• Overall
    5 out of 5 stars
  • Legally Bored
  • Seattle, WA
  • 2009-09-03

Fascinating book, great narration!

It's not too often that a person can laugh out loud at a book about economic decision-making. However, this happened to me several times when I listened to this. I wish I could go back to college and study behavioral economics instead of sleeping through my psych classes.
The narrator is very fun to listen to and adds to Dan Areily's cheeky writing style. If you liked Freakonomics, you will love this book.

40 of 45 people found this review helpful

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    2 out of 5 stars
  • Steve
  • USA
  • 2009-08-12

Peaked just prior to half-way

This book fizzled towards the end. The first half was interesting, and the latter half discussed concepts from the first half.

5 of 5 people found this review helpful

  • Overall
    5 out of 5 stars
  • Neale Blackwood
  • PERTH, WA Australia
  • 2008-05-04

Great listen

This is a great audio book. It explains a lot of human's irrational behaviour. The reading is great. It is humorous and enlightening and offers some great conversation starters eg the power of "Free". Buying this audio book was a great rational and irrational decision. Definitely worth a credit.

11 of 12 people found this review helpful

  • Overall
    5 out of 5 stars
  • Elizabeth
  • Duluth, MN, USA
  • 2008-09-19

One of my favorite books this year

I loved almost every page of this book and can't wait to listen to it again slower, so I can remember more of the nifty experiments the author used to study psychology, economics, and the fundamentals of how we think (irrationally!). Ever bought something "on sale" that you don't need? Ever taken home something from a conference or a fair just because it's free? Need a deadline to finish projects? This book helps you understand these questions and helps to answer them.

This is the best book I've read in this genre since Freakonomics.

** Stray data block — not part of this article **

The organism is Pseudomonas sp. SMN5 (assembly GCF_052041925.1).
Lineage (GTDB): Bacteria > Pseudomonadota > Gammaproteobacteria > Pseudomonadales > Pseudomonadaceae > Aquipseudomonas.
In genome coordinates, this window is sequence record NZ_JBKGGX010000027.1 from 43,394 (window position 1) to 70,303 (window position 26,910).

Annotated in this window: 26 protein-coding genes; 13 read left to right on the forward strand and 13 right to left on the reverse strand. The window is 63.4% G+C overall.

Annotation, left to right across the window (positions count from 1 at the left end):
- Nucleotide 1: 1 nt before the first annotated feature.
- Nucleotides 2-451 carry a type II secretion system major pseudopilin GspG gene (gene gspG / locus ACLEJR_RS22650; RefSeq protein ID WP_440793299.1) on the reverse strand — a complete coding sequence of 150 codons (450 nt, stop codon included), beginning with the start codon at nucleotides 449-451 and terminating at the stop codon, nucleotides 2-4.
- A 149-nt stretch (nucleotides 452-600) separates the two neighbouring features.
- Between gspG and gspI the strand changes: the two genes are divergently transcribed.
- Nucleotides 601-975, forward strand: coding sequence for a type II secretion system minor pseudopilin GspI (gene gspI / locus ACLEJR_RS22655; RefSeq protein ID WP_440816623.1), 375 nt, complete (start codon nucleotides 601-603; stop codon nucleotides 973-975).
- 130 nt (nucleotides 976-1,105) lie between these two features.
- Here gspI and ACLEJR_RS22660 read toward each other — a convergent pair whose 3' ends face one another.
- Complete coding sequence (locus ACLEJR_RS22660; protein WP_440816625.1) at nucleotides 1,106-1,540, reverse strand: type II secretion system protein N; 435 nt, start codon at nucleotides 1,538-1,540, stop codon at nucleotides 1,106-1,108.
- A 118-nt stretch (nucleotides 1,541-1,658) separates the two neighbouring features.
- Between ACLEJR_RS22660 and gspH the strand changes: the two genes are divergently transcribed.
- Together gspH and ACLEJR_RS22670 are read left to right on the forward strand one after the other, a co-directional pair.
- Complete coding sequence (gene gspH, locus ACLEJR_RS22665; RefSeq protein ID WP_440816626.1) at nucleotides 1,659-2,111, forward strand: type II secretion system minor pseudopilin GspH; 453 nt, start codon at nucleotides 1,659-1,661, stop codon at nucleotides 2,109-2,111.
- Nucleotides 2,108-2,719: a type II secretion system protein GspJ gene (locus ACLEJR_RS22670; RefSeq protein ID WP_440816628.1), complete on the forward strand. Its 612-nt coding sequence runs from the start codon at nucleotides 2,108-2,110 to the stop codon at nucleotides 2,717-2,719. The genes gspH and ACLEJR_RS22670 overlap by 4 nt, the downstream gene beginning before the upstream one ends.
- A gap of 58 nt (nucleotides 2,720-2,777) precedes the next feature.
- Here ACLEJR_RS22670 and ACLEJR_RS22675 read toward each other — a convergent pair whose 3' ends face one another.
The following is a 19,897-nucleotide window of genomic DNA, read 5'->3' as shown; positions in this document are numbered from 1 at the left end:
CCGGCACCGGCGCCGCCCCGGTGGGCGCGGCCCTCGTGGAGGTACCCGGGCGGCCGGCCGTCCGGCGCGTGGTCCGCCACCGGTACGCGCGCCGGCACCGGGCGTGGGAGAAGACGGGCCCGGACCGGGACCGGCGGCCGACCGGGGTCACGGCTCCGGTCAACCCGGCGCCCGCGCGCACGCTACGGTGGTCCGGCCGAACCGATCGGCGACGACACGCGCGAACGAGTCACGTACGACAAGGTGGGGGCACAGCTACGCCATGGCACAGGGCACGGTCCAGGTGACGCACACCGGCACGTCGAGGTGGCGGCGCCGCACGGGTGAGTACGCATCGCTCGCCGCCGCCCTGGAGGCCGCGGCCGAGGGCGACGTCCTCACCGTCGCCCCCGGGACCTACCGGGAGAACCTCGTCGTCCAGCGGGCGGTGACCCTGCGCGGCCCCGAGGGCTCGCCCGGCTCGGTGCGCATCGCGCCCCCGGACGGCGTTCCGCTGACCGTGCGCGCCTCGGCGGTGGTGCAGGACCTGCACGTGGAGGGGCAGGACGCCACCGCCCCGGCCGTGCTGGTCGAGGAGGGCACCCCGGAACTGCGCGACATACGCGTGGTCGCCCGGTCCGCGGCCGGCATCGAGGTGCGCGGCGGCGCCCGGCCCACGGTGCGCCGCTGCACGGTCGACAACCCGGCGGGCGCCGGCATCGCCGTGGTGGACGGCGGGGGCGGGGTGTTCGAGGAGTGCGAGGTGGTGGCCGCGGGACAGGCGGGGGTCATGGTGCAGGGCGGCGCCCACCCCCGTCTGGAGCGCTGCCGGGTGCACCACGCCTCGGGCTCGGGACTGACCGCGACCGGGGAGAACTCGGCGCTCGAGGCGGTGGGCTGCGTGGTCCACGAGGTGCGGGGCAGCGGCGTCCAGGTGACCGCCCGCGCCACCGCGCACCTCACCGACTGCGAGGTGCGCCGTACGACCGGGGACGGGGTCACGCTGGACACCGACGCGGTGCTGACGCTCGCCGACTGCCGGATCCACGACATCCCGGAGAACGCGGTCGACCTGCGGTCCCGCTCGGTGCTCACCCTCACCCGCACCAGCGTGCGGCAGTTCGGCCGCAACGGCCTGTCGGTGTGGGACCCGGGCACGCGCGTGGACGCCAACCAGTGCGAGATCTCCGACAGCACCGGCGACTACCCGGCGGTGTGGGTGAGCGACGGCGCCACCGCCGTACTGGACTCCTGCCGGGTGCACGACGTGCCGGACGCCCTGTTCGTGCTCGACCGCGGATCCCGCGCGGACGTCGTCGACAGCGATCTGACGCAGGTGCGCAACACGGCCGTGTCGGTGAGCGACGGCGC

30 of 35 people found this review helpful

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  • Atlas I.
  • 2015-12-03

Interesting

Interesting book and has some fun insights, but I wouldn't say I greatly gained from it. All the same I'm glad "read" it.

4 of 4 people found this review helpful

  • Overall
    5 out of 5 stars
  • Stephen
  • 2009-05-07

I am predictably irrational

This is one of the best books I have read about things that influence our decision making. Why will we go out of our way to $7 on an item that costs $20 but not go out of our way to save that $7 on something that costs $200? How are influenced into choosing one of two choices by the introduction of a choice that we will not make? These observations and others are fascinating observations and psychological experiments that demonstrate how we think and act. Factors that influence our morality, cheating and decision making are presented in a way that hits home - I found my own behavior presented in almost every chapter. The author is a social psychologist that presents his concepts very clearly and in situations you will recognize. He follows ups his concepts by describing cleverly designed 'experiments' on students (typically from MIT). The experiments clearly demonstrate why choices are made in certain situations. This book is good not only for your own personal understanding of how decisions are made but should also be read by anyone who wishes to infuence how others make decisions. Great concepts for people in sales, marketing and business. If you like this genre, this is one of the best.

25 of 30 people found this review helpful